The social work reforms pledged after the baby Peter case are at risk of becoming sidelined in the current political turmoil, a sector leader has warned.
Ray Jones, professor of social work at Kingston University, said government commitments following the Laming report may “go into the sand” as Labour fought for its life ahead of the next general election.
Jones predicted that the resignation of children’s minister Beverley Hughes on Tuesday had left the post open to people who would “want to make their mark” in the Cabinet reshuffle. “Anyone stepping in will want to take credit for taking action and this could lead to a lack of continuity of current reforms,” he said.
“By the time it comes to autumn, general election fever will take hold and the post-Baby P reforms won’t get much attention,” Jones warned.
Jones’s comments came after Hughes said in a letter to Community Care yesterday that she wanted the reforms under the Children Plan and Sure Start to continue.
Jones tipped Foreign Office minister Meg Munn, a trained social worker, as a possible replacement for Hughes. Munn was parliamentary private secretary to former children’s minister Margaret Hodge and assistant director of children’s services at City of York Council.
Jones also suggested that Innovation, Universities and Skills secretary John Denham could take over from children’s secretary Ed Balls, amid widespread speculation that he will become the next chancellor.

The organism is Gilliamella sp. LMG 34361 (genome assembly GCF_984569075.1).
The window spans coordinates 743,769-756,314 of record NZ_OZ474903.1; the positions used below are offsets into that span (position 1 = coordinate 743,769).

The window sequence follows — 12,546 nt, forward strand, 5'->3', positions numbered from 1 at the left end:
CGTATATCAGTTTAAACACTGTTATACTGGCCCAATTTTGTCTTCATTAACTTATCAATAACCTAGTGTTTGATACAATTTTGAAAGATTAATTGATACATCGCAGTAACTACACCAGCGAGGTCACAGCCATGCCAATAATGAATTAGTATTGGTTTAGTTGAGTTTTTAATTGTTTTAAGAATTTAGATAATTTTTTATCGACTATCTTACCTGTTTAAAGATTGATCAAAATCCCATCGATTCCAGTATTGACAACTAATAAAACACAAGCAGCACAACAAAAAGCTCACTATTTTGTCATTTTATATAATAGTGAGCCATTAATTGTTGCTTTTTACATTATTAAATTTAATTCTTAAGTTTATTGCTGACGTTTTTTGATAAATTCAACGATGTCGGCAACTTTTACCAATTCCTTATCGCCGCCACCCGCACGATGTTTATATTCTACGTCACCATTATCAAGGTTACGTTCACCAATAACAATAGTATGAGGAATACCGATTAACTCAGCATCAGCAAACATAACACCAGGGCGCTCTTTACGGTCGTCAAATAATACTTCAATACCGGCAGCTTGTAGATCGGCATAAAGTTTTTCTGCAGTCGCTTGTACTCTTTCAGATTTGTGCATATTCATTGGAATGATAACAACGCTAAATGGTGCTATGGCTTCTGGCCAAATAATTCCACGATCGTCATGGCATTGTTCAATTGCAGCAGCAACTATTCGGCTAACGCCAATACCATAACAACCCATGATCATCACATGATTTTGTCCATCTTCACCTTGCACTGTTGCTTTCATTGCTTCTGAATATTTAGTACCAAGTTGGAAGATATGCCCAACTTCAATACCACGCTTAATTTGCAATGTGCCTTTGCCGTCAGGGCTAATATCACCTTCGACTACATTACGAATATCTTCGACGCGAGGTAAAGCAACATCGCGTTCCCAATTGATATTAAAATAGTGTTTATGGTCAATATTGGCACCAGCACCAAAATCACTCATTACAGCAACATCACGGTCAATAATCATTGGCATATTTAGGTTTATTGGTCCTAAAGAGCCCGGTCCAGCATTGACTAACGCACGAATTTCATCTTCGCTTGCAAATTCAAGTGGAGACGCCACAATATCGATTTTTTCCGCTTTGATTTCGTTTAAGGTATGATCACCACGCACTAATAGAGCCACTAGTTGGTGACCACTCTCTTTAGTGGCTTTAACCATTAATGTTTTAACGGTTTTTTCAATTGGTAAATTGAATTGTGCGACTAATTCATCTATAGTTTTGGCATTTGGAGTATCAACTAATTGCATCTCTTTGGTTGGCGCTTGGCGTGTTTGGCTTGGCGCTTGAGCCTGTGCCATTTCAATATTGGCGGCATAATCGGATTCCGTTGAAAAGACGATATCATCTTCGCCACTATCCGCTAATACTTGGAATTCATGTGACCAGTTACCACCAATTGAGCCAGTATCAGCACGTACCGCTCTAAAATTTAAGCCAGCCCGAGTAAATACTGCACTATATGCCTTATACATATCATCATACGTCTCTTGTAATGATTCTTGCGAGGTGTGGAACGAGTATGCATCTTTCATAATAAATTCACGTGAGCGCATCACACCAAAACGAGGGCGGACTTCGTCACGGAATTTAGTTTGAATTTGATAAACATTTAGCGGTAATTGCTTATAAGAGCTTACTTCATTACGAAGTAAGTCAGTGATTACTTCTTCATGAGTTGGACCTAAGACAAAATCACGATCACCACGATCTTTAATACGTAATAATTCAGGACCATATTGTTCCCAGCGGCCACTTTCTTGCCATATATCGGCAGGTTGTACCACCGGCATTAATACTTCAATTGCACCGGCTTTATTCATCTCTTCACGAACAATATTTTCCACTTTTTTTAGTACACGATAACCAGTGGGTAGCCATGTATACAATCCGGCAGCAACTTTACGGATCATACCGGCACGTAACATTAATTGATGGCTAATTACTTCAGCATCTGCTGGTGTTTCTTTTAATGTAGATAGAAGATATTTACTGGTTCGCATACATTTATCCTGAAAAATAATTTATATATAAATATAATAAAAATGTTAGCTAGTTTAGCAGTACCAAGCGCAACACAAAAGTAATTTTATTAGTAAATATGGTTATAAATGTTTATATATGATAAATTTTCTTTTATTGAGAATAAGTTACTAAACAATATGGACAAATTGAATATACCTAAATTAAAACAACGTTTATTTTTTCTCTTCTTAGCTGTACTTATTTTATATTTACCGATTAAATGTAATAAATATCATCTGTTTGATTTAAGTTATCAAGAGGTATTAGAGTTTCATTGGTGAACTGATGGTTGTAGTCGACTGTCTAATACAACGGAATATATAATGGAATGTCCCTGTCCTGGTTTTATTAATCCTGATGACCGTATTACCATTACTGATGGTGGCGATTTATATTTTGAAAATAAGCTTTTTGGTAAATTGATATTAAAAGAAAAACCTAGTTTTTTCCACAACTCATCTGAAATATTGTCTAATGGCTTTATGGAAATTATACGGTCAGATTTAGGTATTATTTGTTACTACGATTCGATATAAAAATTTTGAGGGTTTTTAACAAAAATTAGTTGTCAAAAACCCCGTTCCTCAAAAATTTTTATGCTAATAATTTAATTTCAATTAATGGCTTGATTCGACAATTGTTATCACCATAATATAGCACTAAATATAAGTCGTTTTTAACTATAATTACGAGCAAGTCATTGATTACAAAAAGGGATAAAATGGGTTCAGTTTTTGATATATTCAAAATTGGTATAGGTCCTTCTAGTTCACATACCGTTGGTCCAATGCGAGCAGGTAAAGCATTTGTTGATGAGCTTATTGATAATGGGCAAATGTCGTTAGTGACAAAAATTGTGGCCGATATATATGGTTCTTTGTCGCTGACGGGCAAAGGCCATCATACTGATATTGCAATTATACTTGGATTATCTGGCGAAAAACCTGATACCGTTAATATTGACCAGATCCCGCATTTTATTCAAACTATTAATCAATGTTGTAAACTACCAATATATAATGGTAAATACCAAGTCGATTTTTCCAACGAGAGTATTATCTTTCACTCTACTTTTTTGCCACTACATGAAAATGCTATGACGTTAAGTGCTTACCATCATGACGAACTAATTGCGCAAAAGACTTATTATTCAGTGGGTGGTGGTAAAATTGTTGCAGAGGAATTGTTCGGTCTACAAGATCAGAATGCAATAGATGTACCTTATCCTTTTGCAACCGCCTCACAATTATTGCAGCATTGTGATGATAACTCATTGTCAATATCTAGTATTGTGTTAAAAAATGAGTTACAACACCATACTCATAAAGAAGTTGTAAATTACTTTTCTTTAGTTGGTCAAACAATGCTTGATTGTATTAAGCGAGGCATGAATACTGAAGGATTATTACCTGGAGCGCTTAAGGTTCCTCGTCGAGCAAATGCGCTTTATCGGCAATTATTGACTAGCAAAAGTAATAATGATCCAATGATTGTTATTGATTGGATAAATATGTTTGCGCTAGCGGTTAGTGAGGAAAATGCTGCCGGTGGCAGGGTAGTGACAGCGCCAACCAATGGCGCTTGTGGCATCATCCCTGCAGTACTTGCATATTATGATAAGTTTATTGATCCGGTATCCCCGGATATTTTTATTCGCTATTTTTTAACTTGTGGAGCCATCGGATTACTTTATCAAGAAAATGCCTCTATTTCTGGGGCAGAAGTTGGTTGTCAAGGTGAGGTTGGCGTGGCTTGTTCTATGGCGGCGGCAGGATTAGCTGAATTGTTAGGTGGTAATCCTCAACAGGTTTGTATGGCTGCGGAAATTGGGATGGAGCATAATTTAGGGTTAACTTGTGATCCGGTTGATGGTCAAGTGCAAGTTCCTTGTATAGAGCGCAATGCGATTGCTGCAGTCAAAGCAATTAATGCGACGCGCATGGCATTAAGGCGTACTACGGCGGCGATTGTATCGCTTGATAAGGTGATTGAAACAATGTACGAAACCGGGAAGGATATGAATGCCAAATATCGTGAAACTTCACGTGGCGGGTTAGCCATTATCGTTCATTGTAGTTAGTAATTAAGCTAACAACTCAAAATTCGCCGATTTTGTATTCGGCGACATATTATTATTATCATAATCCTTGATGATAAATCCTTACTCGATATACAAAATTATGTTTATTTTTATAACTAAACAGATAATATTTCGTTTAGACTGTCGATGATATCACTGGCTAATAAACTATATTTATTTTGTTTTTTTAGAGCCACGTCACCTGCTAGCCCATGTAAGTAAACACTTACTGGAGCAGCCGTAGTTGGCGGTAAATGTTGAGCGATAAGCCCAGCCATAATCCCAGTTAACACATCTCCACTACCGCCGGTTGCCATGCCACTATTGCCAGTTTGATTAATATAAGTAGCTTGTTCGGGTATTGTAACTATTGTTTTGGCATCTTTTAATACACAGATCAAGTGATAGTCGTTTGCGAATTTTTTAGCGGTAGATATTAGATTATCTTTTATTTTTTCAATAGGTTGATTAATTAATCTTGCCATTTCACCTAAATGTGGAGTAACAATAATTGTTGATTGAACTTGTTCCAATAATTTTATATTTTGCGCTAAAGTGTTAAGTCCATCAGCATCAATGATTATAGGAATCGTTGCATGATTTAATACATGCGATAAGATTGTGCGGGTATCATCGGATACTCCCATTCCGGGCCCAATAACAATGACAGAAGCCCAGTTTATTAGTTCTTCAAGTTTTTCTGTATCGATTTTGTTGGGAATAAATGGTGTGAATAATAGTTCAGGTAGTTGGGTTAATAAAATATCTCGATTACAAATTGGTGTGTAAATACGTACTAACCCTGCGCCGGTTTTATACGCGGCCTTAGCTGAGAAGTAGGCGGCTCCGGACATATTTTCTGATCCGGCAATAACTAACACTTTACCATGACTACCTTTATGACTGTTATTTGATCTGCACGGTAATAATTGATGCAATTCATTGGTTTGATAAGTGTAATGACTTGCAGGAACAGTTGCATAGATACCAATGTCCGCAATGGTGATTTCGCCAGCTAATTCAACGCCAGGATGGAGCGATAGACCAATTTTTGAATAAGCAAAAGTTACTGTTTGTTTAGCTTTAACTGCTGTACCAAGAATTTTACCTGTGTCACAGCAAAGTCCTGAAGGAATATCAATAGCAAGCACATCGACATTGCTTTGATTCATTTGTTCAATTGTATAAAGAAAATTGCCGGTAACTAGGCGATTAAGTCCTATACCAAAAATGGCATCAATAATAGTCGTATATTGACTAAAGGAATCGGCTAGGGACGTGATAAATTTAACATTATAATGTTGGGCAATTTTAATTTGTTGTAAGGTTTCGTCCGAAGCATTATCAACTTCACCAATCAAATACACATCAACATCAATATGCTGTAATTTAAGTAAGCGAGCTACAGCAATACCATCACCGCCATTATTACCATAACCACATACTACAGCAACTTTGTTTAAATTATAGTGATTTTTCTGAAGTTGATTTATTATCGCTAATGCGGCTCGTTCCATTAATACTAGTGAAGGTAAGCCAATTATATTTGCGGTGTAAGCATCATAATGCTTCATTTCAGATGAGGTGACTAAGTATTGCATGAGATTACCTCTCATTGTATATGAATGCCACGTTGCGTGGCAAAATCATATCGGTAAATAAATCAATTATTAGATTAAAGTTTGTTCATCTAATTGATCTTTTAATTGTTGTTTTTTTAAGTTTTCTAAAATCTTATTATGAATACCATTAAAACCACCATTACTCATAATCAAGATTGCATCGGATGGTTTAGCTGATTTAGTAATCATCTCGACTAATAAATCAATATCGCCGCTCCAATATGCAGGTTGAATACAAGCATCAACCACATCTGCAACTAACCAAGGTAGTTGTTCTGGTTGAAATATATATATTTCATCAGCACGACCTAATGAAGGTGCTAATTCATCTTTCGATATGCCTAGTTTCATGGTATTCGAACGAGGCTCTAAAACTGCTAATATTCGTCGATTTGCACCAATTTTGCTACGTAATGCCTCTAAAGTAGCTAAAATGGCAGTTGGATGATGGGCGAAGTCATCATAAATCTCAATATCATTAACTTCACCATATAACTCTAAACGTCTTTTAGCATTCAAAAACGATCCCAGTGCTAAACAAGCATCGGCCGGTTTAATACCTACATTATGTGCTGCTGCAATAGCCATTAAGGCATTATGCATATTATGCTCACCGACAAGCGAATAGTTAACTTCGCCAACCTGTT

Jones said Denham, who previously held ministerial posts in Social Security, Health and the Home Office, was “quite a sensible politician.”
Jones also tipped Cabinet Office minister and former care services minister Liam Byrne to take over from health secretary Alan Johnson if he was reshuffled.
But he also predicted that care services minister Phil Hope would stay where he was, citing his “low profile.”
Both Hope and Hughes have come under the spotlight for their expenses claims.
Hope spent more than £10,000 in one year refurbishing a small London flat. He has promised to pay back £41,000 to the taxpayer, according to the Daily Telegraph.
Hughes cited family reasons for her resignation and said her decision had nothing to do with the parliamentary expenses row. The Daily Telegraph reported that she rented a second home in London where she claimed £801.60 for reupholstering furniture, £718 on a chair and £435 on curtains and for bedding.
Gordon Brown’s Cabinet reshuffle is predicted to be completed after the weekend, following today’s European elections and some local council elections.